The data I’ve gathered definitely suggests that the Catholic Protectory Oval increased offense by huge amounts. Any hitter with the Lincoln Giants in the 1920s—I’m looking at you, Chino Smith—probably saw his stats greatly inflated by the park, in the midst of what was already a very high-scoring era.
The Lincoln Giants’ successors in the 1930s, most notably the New York Black Yankees, moved to other venues; and in 1938 the Catholic Protectory was razed to make way for the Parkchester Apartments.
UPDATE 3/1/2011 Corrected dates on the map & aerial photo.
Today is the 105th birthday of Emilio Navarro, “Millito,” who played shortstop for Pompez’s Cuban Stars in the late 1920s. This article and other sources say he’s the last known living veteran of the Negro American League. This, of course, is wrong, as Navarro never played in the NAL, which was founded in 1937 in the Midwest and lasted until 1960. There are probably dozens of NAL alums still alive today.
I think what is meant is the “American Negro League,” which operated for one season as the eastern Negro league in 1929. Navarro first played in the continental U.S. the previous season in 1928, and so the question arises as to whether he is the last man left alive who played in the ANL’s better-known predecessor, the Eastern Colored League, which fell apart during the 1928 season. As far as I can tell Navarro didn’t actually appear for the Cuban Stars while they were still members of the ECL. Pompez’s club, along with the Lincoln Giants, announced their withdrawal from the league on Friday, June 1, whereas Navarro’s first appearance with the Cubans was on June 18. Of course, Navarro appeared in a number of games against various former ECL teams later in 1928, but the league itself didn’t exist anymore.
Which leaves open the question of who the last veteran of the ECL was. My best guess now is SiSimmons, who pitched for the Lincoln Giants in the mid-1920s, and died in 2006 at the age of 109 (1900 census) or 111 (draft cards). On the other hand, Simmons was already 30 years old when he appeared in the ECL in 1926; probably more than half the league was younger than he was, including a number of guys in their late teens or early twenties. Considering the number of players who’ve never been fully identified, I think it’s just barely possible that an ECL veteran may still be hanging on somewhere.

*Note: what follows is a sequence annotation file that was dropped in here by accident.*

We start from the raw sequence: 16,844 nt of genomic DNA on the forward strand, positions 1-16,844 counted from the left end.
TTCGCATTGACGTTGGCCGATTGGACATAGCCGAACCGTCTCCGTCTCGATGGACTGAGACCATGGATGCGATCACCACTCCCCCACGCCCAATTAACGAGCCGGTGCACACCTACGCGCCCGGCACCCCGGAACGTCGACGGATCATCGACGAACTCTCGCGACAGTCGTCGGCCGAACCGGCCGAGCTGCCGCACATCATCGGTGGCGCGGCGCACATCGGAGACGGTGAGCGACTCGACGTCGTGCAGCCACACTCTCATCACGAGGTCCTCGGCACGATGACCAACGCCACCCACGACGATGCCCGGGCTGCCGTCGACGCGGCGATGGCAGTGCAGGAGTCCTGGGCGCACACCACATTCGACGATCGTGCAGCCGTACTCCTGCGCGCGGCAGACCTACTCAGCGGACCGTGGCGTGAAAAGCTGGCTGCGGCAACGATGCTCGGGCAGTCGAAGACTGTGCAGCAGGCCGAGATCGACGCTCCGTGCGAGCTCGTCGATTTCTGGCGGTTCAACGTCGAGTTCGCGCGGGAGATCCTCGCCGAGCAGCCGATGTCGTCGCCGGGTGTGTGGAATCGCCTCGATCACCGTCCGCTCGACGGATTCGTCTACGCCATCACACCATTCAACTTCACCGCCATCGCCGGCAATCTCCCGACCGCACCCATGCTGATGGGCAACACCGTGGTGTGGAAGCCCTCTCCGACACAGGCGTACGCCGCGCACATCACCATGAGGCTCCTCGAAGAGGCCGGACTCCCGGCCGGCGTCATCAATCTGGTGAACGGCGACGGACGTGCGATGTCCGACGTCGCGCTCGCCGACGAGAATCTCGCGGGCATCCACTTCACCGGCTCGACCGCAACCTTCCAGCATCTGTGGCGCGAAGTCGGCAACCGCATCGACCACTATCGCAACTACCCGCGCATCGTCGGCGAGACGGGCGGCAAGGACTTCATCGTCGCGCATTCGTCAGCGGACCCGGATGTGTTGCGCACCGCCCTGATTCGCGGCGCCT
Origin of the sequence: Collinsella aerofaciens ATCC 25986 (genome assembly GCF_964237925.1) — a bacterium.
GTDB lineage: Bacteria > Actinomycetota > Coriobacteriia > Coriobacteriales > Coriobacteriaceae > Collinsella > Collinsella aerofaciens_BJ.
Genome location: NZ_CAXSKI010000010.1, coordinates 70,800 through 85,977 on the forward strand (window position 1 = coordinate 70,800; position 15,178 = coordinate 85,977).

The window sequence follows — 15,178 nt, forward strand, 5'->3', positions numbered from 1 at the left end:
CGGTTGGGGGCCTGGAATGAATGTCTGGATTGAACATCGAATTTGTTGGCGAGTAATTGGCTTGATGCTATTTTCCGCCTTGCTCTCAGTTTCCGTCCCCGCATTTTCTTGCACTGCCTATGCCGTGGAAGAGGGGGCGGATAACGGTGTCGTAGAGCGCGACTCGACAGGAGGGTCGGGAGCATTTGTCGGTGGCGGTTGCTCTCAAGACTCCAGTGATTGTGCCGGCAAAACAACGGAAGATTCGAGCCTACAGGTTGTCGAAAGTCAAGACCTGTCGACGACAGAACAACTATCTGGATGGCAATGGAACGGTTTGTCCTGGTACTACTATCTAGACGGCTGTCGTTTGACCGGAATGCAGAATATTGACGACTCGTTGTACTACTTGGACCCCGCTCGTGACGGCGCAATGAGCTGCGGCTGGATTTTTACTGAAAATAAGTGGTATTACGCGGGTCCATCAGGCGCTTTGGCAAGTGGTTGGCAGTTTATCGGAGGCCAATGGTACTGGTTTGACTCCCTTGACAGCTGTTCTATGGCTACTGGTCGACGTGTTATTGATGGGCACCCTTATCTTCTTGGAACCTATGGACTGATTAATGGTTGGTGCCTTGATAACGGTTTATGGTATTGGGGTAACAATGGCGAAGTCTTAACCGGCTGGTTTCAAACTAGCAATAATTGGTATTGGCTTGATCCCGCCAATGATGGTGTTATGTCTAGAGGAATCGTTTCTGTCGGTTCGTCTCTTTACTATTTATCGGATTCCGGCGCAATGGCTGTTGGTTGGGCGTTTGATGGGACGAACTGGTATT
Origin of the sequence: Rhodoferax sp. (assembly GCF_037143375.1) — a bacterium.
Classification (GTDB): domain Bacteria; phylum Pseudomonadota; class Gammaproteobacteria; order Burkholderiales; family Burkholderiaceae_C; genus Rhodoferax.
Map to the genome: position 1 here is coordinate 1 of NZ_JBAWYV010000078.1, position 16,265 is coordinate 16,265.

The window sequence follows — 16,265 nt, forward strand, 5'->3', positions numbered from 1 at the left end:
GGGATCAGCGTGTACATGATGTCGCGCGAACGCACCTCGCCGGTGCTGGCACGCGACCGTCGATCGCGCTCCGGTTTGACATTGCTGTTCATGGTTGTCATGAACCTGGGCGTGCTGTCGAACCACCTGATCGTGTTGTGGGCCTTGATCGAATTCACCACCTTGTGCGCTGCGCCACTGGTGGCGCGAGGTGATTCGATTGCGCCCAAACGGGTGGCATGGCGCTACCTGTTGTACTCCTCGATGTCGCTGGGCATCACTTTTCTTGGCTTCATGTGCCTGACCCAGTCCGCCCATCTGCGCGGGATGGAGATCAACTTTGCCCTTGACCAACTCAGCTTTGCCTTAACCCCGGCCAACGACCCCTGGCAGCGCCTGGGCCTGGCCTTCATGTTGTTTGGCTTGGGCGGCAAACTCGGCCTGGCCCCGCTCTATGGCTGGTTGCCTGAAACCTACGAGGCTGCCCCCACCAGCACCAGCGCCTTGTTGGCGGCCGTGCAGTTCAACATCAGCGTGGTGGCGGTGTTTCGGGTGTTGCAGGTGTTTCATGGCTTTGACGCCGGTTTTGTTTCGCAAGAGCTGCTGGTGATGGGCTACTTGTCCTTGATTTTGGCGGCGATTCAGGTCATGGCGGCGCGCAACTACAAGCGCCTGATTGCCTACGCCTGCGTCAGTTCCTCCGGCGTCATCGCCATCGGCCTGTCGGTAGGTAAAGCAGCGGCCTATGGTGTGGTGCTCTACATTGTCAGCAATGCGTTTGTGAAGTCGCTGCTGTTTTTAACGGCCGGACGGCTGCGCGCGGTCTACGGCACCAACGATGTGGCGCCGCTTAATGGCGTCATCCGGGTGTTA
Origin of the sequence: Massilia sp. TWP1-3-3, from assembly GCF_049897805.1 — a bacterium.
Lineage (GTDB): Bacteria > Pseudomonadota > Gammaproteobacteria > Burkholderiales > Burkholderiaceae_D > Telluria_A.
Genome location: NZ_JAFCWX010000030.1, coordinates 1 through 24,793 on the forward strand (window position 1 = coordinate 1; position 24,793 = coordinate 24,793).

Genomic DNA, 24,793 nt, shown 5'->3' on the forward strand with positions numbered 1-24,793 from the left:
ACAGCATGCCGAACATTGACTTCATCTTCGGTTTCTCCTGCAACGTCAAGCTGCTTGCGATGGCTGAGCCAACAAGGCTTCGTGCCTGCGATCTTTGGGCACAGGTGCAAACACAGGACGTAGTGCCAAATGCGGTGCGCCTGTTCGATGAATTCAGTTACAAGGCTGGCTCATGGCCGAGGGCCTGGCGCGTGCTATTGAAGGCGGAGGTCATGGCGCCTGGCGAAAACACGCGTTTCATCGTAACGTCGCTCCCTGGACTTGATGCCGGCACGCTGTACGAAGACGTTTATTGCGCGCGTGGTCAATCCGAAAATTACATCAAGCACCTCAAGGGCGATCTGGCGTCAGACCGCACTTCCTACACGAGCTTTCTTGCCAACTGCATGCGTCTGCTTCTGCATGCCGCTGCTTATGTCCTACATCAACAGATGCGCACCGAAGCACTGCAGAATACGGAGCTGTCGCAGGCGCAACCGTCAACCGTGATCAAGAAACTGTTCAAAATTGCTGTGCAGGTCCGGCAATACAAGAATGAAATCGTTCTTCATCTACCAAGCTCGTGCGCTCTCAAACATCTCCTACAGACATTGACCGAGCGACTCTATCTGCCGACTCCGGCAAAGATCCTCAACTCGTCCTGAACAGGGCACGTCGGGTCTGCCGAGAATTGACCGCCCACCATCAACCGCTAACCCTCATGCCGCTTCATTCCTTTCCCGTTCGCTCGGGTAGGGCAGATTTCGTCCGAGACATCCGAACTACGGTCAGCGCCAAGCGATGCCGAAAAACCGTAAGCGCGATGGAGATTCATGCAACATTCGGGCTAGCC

(Incidentally, some sources indicate that Simmons appeared in one game as Navarro’s teammate on the 1929 Cubans, making him also one of the last veterans of the ANL.)
Not one of my compilations. These are season statistics printed in the Pittsburgh Courier (September 28, 1929) for the league that, for one year, succeeded the failed Eastern Colored League as the eastern circuit in black baseball. They’re occasionally mentioned by historians, and John Holway actually uses them in his Complete Book rather than his own numbers, so I thought they should be more widely available.
Unfortunately, they only printed batting statistics. The same issue has pitchers’ won/loss records (along with games pitched and complete games) for the second half only. If I can find the first-half figures for pitchers, I’ll post those, too.
The batting numbers are quite limited: no walks or hit by pitch, no games played, and the fielding statistics aren’t broken down by position. Also, the list leaves out players who had been released, or who had not made at least one hit. Still, the league averages we get from this (.317 league batting average, .448 league slugging percentage, .949 league fielding percentage) are interesting.
Curiously, Cyclone Joe Williams, with the Homestead Grays in 1929, isn’t present in either the batting or pitching lists. “L. Williams” does appear for the Grays, but that’s certainly Charles “Lefty” Williams, another longtime Homestead pitcher. Had Williams been released, or was he just left off by accident?